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This release from Local Resident Failure caught my attention with its provocative title Crack Is The New Black, and its inference to a similarly titled record, Stack Is The New Black, by a band called Short Stack. (For those with no knowledge of the musical abomination that is Short Stack, here’s the skinny. The teen pop-sensation is the concoction of an unrelenting marketing machine. The result is sub-par pop songs which are shockingly popular amongst easily influenced teenage girls. It has since been settled that the amount of hairspray the trio uses to maintain their shit-pop-indie-hairdo chic doubles the size of the hole in the ozone layer with each of their gigs).
Enough of the bad, back to the good stuff. Local Resident Failure wears the influences of ‘90s skater punk bands on their sleeves. The four gents from Newcastle got together in 2007 thanks to their collective appreciation of these punk bands. Crack Is The New Black is the third EP (excluding a live release) from the gents and is the precursor to an album for which recording is expected to begin during October 2010.
Opener, Human Rights…And Wrongs, is the longest track and one of the band’s most convoluted pieces to date. The lyrical intent of the song is clearly evident in the title. At no point does it directly attack a particular social or political issue, it simply makes evident that there are problems within society that need to be addressed. It’s logically constructed with perfectly positioned vocal cannons, guitar breakdowns and even packs in a short yet effective drum solo.
Track number two is a cover of the 1988 hit by John Farnham, Two Strong Hearts. Farnham is a ‘80s cheesy Australian pop heart-throb and that is all you need to know about that. The LRF profanity-laced, comedic version of this love ballad forces the tempo, adds the LRF skate punk flavor and may be the closest the band will ever get to a genuine love song. Unlike Farnham, it probably won’t score them any ladies but you’ve got to give them a ten for effort.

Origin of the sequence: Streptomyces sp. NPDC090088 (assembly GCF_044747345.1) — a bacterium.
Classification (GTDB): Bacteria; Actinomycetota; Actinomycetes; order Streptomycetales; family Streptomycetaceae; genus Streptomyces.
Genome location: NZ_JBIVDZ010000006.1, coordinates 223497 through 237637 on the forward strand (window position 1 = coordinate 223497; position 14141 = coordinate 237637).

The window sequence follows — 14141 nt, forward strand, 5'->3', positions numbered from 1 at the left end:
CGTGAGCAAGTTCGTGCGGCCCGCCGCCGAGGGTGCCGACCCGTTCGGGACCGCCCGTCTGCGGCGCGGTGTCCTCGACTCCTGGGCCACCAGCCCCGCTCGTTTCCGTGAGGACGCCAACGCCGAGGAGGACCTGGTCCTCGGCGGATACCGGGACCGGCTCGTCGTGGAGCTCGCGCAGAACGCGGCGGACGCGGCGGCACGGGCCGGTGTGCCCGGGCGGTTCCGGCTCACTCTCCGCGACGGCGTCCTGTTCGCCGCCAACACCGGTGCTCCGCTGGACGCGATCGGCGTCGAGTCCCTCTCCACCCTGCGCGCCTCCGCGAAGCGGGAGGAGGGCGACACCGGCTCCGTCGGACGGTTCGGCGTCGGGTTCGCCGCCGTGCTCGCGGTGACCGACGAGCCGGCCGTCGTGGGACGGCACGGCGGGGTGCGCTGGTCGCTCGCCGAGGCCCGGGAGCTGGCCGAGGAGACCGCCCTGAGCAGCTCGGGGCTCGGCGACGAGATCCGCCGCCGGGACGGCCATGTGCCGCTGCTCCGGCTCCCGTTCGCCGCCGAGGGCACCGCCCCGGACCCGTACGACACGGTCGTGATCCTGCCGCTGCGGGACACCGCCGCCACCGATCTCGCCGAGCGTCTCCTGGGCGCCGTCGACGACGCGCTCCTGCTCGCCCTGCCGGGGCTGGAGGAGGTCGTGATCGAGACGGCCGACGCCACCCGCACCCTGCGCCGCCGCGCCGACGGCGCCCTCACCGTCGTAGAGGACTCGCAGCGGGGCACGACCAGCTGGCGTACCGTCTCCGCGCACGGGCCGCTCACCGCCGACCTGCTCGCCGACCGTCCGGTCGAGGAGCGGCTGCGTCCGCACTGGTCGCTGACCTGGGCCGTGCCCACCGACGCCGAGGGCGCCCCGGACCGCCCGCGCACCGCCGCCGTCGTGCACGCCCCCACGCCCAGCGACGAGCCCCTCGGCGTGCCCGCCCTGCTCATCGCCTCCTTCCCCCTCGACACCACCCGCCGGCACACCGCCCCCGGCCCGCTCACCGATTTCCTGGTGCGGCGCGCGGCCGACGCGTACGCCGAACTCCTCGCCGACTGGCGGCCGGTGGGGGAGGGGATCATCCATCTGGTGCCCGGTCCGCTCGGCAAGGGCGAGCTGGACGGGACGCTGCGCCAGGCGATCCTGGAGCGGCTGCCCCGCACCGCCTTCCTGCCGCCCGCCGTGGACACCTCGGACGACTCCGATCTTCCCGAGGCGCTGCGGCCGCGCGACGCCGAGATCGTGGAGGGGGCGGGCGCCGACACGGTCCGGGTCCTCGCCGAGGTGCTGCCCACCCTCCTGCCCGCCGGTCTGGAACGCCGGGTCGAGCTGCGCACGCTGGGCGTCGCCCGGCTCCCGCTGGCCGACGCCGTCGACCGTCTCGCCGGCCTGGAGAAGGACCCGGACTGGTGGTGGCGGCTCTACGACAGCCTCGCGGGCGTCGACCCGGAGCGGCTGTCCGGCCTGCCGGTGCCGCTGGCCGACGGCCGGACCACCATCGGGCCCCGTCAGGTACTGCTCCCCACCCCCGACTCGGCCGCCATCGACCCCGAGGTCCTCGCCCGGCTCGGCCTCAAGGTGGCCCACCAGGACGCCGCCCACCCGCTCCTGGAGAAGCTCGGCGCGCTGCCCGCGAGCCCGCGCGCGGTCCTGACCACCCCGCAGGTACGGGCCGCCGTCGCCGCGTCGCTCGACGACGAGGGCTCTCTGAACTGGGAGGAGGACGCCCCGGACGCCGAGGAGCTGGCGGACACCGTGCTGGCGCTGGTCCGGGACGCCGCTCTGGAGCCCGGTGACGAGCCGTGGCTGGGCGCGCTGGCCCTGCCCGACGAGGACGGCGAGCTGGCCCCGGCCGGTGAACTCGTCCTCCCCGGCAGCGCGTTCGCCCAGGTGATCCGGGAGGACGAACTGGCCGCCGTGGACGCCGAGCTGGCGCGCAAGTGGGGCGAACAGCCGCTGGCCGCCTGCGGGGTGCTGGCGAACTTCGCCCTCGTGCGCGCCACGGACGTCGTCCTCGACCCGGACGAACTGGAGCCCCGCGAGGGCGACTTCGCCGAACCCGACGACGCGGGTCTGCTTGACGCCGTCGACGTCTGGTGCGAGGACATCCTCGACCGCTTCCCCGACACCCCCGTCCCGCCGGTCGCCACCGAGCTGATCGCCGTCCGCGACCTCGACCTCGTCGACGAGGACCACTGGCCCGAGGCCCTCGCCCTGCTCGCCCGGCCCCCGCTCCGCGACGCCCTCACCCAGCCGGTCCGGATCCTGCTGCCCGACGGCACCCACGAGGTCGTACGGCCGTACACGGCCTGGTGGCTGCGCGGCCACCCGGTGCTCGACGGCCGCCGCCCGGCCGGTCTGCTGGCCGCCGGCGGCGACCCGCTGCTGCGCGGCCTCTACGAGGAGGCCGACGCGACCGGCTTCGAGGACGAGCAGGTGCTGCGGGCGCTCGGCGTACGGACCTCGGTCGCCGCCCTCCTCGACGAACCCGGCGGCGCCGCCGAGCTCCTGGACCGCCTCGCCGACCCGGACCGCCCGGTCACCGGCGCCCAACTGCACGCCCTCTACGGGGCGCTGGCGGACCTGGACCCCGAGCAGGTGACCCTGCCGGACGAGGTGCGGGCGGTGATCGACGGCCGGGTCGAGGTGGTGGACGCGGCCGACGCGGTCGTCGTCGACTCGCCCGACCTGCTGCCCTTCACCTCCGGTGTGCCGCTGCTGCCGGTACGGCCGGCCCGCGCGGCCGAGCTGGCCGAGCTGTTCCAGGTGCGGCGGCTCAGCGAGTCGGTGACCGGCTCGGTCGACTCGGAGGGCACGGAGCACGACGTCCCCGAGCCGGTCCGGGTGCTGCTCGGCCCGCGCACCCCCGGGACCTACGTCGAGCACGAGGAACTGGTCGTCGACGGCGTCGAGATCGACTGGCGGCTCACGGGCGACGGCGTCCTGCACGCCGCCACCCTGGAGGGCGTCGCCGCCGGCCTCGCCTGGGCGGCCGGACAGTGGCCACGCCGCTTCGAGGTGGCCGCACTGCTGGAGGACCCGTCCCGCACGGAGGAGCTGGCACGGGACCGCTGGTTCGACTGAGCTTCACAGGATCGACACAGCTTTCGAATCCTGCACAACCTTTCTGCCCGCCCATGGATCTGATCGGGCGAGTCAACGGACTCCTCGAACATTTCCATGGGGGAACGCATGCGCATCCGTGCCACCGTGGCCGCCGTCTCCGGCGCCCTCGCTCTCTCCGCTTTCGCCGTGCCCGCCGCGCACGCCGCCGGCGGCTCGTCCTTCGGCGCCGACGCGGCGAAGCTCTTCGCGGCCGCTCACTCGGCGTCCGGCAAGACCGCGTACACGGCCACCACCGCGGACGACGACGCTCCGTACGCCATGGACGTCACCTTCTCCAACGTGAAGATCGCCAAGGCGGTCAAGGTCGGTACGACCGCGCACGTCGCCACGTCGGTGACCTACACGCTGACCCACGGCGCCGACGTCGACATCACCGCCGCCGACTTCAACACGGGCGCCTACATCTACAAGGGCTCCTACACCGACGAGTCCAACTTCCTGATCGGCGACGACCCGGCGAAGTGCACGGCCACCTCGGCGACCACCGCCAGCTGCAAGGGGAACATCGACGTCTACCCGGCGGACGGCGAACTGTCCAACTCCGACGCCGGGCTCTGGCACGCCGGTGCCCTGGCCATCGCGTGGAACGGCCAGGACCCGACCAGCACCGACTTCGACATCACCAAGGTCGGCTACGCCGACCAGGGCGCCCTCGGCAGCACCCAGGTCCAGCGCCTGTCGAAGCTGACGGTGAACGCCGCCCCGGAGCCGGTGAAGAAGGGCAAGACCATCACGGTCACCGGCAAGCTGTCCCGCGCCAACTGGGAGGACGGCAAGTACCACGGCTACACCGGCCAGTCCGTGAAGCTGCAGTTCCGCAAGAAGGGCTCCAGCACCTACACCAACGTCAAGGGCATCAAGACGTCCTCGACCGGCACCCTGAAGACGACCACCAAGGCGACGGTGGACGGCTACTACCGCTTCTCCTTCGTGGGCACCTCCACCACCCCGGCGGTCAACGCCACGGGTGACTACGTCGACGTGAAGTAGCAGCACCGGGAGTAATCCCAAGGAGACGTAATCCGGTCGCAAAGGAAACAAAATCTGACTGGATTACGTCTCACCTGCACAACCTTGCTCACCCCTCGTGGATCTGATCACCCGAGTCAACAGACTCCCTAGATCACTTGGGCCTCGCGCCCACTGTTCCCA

The final song poses the question, What’s the Alternative to the Alternative? It specifically attacks the commercialization and subsequent barstardization of ‘alternative’ music by corporate mainstream media. It even manages to suck up to Australia’s largest alternative radio station. It’s the slowest track on the release but still packs the punch and energy of previous songs. While in its construction, it is consciously filled with every punk cliché known to man, in their placements, it is well executed and avoids being corny.
With only three tracks, the EP clocks in at just over eight minutes, which (per track) makes it one of their longest releases. Surprisingly, it is also their first release that doesn’t explicitly mention beer. Crack Is The New Black is technically more refined and well constructed while still maintaining the blithe nature and complete smart arse attitude that made their previous efforts appealing.
In true DIY fashion, Crack Is The New Black, was self-released in April and is available for purchase now on iTunes. The band has their previous EPs, including a live EP, available for free download on their MySpace page. If the album is only half as hilarious as the sampler, it’ll be well worth the wait.
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